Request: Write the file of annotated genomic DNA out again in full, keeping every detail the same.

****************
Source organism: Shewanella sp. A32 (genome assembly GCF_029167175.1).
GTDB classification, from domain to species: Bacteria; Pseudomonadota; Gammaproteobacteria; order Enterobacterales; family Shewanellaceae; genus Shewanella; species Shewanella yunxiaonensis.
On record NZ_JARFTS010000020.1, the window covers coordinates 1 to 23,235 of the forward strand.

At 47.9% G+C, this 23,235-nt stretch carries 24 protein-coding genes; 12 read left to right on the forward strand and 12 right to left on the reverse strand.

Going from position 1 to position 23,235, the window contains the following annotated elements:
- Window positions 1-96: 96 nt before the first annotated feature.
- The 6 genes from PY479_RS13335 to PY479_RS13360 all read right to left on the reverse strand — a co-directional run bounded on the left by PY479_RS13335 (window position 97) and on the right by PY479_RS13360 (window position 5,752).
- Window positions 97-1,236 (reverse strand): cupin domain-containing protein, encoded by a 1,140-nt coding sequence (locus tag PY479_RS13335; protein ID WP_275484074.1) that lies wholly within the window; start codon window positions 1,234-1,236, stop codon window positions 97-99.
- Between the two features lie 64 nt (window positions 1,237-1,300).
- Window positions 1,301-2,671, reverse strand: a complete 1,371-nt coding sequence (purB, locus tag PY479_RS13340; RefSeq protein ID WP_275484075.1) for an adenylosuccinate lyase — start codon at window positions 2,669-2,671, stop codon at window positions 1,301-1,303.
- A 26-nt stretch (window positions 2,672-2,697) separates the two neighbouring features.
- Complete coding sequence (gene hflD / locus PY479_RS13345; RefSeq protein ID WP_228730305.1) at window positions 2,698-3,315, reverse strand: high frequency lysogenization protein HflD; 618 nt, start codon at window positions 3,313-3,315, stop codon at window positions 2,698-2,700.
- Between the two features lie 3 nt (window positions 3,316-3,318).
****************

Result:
Source organism: Shewanella sp. A32 (genome assembly GCF_029167175.1).
GTDB classification, from domain to species: Bacteria; Pseudomonadota; Gammaproteobacteria; order Enterobacterales; family Shewanellaceae; genus Shewanella; species Shewanella yunxiaonensis.
On record NZ_JARFTS010000020.1, the window covers coordinates 1 to 23,235 of the forward strand.

At 47.9% G+C, this 23,235-nt stretch carries 24 protein-coding genes; 12 read left to right on the forward strand and 12 right to left on the reverse strand.

Going from position 1 to position 23,235, the window contains the following annotated elements:
- Window positions 1-96: 96 nt before the first annotated feature.
- The 6 genes from PY479_RS13335 to PY479_RS13360 all read right to left on the reverse strand — a co-directional run bounded on the left by PY479_RS13335 (window position 97) and on the right by PY479_RS13360 (window position 5,752).
- Window positions 97-1,236 (reverse strand): cupin domain-containing protein, encoded by a 1,140-nt coding sequence (locus tag PY479_RS13335; protein ID WP_275484074.1) that lies wholly within the window; start codon window positions 1,234-1,236, stop codon window positions 97-99.
- Between the two features lie 64 nt (window positions 1,237-1,300).
- Window positions 1,301-2,671, reverse strand: a complete 1,371-nt coding sequence (purB, locus tag PY479_RS13340; RefSeq protein ID WP_275484075.1) for an adenylosuccinate lyase — start codon at window positions 2,669-2,671, stop codon at window positions 1,301-1,303.
- A 26-nt stretch (window positions 2,672-2,697) separates the two neighbouring features.
- Complete coding sequence (gene hflD / locus PY479_RS13345; RefSeq protein ID WP_228730305.1) at window positions 2,698-3,315, reverse strand: high frequency lysogenization protein HflD; 618 nt, start codon at window positions 3,313-3,315, stop codon at window positions 2,698-2,700.
- Between the two features lie 3 nt (window positions 3,316-3,318).